Stochastic Expression of Highly Variable Genes in P. falciparum Schizonts
Further inspection of our data suggested a presence of a small but distinct set of genes with fundamentally broader transcriptional differences indicating stochastic mRNA variations. To identify such HVGs, we applied the F-test analysis (padj < 0.005) to determine transcript variability differences between the 1-cell dataset and PfRNAdils 55. This revealed two groups of HVGs in non-isogenic (88 genes) and isogenic (45 genes) schizonts with an overlap of 11 genes (Figs. 4b and 4c, Supplementary Tables 3 and 4). As expected, invasion genes previously found to have high VIS (such as msp1, msp3, msp7, rap1, rhopH2 and rhopH3) were enriched amongst the HVGs (Fig. 4b). In addition to these, genes involved in diverse cellular functions, such as, exported protein 2 (exp2), endoplasmic reticulum-resident calcium-binding protein (pferc), histone 2B, actin I and folate transporter 1 were also highly variable between single non-isogenic schizonts (Supplementary Table 3). Interestingly, the HVG group in the isogenic schizonts included somewhat different set of functionalities such as erythrocyte vesicle protein 1, peroxiredoxin, calcium dependent protein kinase 1 (cdpk1), rh2b, vacuolar protein sorting-associated protein 29, etc. (Supplementary Table 4). Crucially, the 11 HVGs that overlapped between the non-isogenic and isogenic schizonts were enriched for invasion antigens including msp1, msp3, rap1, rap3, rhopH2 and rhopH3 (Fig. 4c). These were accompanied by other functions such as exp2, AP2 transcription factor, histone H2B, protein phosphatase (putative) and actin I. Interestingly, two of the HVGs, AP2 transcription factor (PF3D7_0420300), and, a putative long chain polyunsaturated fatty acid elongation enzyme (PF3D7_0605900) were also previously reported to have variable expression levels in bulk RNA sequencing of 3D7 schizonts 56. Taken together, here we identified a small but significant group of genes with fundamentally higher levels of cell-to-cell transcriptional variations that is far beyond differential mRNA levels underlying the HPI projections, SCTS and variable antigenic families (see above). Enrichment of invasion genes in this category (along with other functionalities) suggests that maintaining stochastic expression of these genes is crucial (hence conserved) presumably to ensure successful productive invasion across variable host cell surface receptor repertoire/environments. Maintenance of HVGs even within the isogenic population (presumably devoid of fundamental genetic variations) suggests a role of epigenetic factors in these processes. Indeed, the presence of several var genes (10), rifins (2) and surfin1.2 amongst the HVGs in non-isogenic schizonts only supports this concept given their association with a key epigenetic factor HP1, characterizing heterochromatin regions of the P. falciparum genome 57.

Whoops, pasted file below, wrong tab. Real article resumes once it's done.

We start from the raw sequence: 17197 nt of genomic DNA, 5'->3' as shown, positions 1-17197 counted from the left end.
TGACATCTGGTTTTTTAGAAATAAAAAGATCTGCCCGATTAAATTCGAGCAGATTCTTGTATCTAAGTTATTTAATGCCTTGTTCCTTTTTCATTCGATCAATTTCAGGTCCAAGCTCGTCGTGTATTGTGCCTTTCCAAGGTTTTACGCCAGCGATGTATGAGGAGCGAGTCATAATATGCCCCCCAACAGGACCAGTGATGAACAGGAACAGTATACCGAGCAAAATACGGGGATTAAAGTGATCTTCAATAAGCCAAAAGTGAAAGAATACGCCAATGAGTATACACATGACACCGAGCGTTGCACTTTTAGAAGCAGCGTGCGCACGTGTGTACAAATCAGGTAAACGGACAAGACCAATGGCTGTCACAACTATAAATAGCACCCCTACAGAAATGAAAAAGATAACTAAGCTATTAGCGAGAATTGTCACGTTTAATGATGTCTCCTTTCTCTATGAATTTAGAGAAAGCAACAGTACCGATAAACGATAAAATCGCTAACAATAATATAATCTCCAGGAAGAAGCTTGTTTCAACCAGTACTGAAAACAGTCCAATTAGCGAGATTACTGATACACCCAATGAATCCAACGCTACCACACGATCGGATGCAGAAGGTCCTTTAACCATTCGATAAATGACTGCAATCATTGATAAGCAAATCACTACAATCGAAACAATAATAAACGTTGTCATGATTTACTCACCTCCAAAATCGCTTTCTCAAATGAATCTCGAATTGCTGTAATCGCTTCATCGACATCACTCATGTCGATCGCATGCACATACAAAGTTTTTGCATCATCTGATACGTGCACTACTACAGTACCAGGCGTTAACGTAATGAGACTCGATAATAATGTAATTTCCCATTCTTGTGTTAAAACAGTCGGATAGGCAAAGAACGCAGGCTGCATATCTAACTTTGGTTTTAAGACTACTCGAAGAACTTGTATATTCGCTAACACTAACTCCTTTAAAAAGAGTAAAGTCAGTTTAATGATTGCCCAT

RNA-FISH and RT-PCR Validations of Highly Variable Gene Expression in Individual Schizonts
As stated in the beginning, here we wished to derive a scRNAseq based protocol that allows us to assess cell-to-cell variations of P. falciparum parasites of gene expression with high confidence. Using the derived MALBAC approach seemed to generate such data for schizont stages. However, to gain a stronger confidence in this derived method, we experimentally validated the detected stochastic expression for a subset of the HVGs using RNA fluorescence in situ hybridization (RNA-FISH) and quantitative reverse transcription PCR (qRT-PCR) experiments. Specifically, RNA-FISH was performed on individual schizonts by labeling these with eba181 and rh5 specific ViewRNA™ probe sets simultaneously (refer to Methods), and transcripts levels were quantified through confocal microscopy imaging. As shown in Fig. 4e, eba181 transcript intensity is variable between individual schizonts in contrast to rh5, which is known to be essential for 3D7 invasion 58, with low variability hence not classified as HVG. Clearly, parasites with similar number of daughter nuclei (a proxy of developmental maturation) also exhibit highly variable expression of eba181 transcript, while, rh5 RNA-FISH signal remained stable across multiple schizont cells (Fig. 4e). Using a triple labeling protocol, RNA-FISH detected variable degree of transcriptional variability of msp1, followed by msp3 and msp7 measured simultaneously (Fig. 4f). In addition, we also confirmed HVG status of two other invasion genes, i.e., gap45 and rhop2, along with other genes such as exp2, Pferc and cept (choline/ethanolaminephosphotransferase, putative) by qRT-PCR and/or RNA-FISH (Fig. 4d, Supplementary Fig. 3). Overall, these results not only provide experimental validation for the HVG status of these genes but also substantiate the MALBAC-based analyses of stochastic gene expression in P. falciparum schizonts presented in this study.